Themes and Meanings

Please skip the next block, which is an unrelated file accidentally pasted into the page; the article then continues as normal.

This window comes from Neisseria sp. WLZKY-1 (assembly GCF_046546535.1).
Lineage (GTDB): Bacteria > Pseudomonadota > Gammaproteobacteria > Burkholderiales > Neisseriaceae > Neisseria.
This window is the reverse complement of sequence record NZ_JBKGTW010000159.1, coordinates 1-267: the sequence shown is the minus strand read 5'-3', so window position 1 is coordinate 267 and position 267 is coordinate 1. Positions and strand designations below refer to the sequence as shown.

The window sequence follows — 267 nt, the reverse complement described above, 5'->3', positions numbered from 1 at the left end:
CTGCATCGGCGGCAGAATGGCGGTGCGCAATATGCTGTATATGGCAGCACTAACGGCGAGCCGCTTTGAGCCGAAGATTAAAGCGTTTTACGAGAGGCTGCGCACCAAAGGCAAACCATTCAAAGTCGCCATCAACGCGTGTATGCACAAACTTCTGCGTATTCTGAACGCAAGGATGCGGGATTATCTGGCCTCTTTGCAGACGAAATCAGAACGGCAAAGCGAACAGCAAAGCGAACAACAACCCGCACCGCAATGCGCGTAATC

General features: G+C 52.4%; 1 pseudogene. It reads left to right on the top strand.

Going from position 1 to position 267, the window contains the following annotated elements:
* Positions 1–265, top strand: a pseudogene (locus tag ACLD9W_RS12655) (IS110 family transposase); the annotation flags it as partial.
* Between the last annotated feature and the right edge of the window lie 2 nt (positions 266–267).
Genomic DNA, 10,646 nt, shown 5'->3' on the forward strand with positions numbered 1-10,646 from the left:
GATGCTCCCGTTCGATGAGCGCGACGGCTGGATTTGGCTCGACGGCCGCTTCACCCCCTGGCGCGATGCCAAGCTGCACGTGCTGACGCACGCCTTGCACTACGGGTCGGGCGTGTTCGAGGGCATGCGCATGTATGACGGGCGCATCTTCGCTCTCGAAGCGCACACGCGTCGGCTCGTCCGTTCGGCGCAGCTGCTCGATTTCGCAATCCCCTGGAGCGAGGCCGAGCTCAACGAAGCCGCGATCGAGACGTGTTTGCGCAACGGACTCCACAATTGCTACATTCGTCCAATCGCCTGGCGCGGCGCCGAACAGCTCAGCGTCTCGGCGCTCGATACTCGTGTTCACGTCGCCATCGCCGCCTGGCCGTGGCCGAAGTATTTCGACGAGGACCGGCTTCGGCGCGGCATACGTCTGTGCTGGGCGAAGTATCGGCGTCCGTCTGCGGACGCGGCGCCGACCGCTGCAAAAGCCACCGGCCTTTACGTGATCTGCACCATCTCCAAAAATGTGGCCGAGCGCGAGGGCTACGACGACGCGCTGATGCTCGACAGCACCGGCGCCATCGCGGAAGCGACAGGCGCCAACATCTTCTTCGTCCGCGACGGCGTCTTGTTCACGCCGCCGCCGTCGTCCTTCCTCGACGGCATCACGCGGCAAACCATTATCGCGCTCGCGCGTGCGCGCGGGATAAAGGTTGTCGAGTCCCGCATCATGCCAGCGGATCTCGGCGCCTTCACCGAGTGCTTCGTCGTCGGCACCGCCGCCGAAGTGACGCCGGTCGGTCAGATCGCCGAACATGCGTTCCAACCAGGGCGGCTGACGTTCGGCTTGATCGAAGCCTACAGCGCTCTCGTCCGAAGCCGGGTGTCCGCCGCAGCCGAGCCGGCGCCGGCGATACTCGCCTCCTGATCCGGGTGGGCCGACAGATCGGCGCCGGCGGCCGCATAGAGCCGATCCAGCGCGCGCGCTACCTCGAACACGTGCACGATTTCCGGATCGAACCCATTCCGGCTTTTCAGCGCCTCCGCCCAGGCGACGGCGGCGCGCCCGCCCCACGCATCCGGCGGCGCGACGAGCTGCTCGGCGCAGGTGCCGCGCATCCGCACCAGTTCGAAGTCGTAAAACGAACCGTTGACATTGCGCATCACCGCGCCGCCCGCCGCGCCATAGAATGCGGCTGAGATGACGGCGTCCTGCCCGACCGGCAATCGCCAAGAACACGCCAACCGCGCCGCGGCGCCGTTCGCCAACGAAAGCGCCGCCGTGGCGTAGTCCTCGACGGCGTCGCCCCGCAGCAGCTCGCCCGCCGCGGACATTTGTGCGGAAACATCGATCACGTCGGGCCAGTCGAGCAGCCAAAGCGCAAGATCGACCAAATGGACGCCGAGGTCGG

Prokosch’s Byron provides no new understanding of the poet, but The Missolonghi Manuscript offers both a good reading experience and a reliable sketch of many of the important events in Byron’s short but crowded life. Of especial interest to many readers will be the re-creation of Byron’s relationship with Shelley and his circle, a part of the story that Prokosch depicts convincingly. Although the asides about Wordsworth, Shelley, and other poets are always Prokosch’s interpretations of Byron’s views, they are well observed and consistent with what is known of the real Byron’s judgments. Prokosch is unflinching in his depiction of Byron’s diverse sexual impulses, but his interpretation has the support of scholarship and is always credible. Even though the important historical events in which Byron participated remain mere backdrops in the novel, Missolonghi and its foul climate are put to good literary use: They hover in the background as an appropriate pathetic fallacy complementing Byron’s moroseness. Many of the less well-known people in Byron’s life, such as Mary Chaworth, are introduced without much comment, but their significance to Byron is always clear, and any biography of the poet will provide whatever background is needed on them.